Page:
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Our View: Sanitary district serves our needs

No one likes unflattering publicity, even if the negative incidents happened years ago and have little semblance to today’s activities. But it can still sting. That’s exactly what happened after we ran our story last month about Elaine Osborne, who wrote a book about her life after a sewer main line leaked millions of gallons five different times near her Esko backyard decades ago, exposing her to toxic raw sewage off and on for years. She has claimed the incidents in the early 1980s have caused her severe and long- term medical issues, and that the owner of the sewer line was less than responsive to the issue.

Western Lake Superior Sanitary District owned that sewer line, which had been built in the late 1970s, just a few years before the breaks occurred. Contractors building the pipeline did an inadequate job, resulting in the massive spills. Lawsuits ensued. WLSSD prevailed against the contractors who built the pipeline, and used the money to rebuild much of the sewer line from Cloquet to the WLSSD treatment plant in West Duluth. It’s been safe and effective for years.

And while we’re not willing to wade into the efficacy of pipelines, we will point out that, according to the WLSSD, its pipelines are constantly monitored 24 hours a day and can be responded to quickly in the event of the occasional leak or damage. Routine maintenance and upkeep has also prevented any major spills in nearly 40 years over the 525 square miles the wastewater and solid waste agency serves.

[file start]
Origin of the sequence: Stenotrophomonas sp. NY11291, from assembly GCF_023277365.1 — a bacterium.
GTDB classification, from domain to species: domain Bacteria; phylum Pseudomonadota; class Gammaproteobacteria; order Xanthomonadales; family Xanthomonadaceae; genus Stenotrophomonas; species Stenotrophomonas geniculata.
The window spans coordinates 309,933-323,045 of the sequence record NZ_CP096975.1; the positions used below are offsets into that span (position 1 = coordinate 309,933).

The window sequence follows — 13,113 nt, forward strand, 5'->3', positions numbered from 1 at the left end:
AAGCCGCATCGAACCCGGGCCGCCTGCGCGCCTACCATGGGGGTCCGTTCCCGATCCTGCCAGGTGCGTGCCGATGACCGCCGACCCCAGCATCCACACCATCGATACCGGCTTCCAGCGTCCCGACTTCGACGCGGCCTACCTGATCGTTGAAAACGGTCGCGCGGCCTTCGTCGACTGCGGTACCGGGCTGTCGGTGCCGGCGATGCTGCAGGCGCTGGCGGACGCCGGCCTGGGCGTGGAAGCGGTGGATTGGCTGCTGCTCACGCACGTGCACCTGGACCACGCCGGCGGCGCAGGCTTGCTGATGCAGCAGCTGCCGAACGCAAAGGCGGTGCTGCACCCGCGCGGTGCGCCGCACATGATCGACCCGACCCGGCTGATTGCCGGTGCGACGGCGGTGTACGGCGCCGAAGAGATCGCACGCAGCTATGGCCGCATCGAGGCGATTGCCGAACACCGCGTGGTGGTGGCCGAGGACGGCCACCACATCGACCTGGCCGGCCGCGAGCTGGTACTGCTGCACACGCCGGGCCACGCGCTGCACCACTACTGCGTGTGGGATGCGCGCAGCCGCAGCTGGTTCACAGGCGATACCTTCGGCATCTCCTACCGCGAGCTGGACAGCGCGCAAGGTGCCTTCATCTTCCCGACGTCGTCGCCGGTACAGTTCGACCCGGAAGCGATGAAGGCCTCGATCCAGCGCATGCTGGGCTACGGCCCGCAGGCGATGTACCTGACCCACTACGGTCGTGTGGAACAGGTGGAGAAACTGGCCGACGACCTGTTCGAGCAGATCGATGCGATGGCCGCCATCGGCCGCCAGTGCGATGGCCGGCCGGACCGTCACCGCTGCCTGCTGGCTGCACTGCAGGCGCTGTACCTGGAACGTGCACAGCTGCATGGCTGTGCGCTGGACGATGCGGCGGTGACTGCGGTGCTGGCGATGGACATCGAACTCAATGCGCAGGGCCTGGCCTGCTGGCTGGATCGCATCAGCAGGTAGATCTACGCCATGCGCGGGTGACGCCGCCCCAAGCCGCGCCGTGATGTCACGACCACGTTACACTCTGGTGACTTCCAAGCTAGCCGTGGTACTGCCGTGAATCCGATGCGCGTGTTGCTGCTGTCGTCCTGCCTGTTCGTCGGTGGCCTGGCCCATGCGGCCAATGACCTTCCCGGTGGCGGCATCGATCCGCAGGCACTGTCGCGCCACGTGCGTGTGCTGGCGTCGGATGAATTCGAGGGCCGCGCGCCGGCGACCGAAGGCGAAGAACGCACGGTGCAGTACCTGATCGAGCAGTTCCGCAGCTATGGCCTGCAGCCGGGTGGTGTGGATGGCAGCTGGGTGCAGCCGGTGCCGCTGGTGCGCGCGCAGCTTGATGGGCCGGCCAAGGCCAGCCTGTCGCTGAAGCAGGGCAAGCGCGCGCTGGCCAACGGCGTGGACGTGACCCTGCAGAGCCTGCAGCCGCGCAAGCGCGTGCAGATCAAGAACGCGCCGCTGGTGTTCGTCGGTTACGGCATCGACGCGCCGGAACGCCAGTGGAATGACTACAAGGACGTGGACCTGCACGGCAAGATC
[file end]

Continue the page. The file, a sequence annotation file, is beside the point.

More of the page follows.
We appreciate the WLSSD and the work they do for our community. Before the district was formed in the 1970s, the lower St. Louis River was so polluted that it was actually dangerous to use. Not only did communities like Cloquet treat their own sewage and drain the treated water into the St. Louis River, industrial pollutants had been dumped into the river for years by other parties and included zinc, dioxins, mercury, and PCBs. Since then, the WLSSD has treated human and industrial waste for most of northern Carlton County as well as Duluth and the surrounding areas. The river is clean; garbage is processed; recycling is commonplace and our entire community is cleaner and healthier.

Last month WLSSD was recognized for the job they do, winning the prestigious 2020 Peak Performance Award from the National Association of Clean Water Agencies (NACWA). The Gold Peak Performance award is one of the industry’s highest honors and recognizes wastewater treatment facilities that have met the standard of 100-percent compliance with their National Pollutant Discharge Elimination System permit. The NPDES discharge permit regulates the quality of the water discharged by WLSSD after treatment and sets quality standards for disinfection and the removal of solids and toxic compounds like mercury and dioxin.

We applaud our community for forming the WLSSD in the first place, and we applaud the good work they have been doing here for half a century.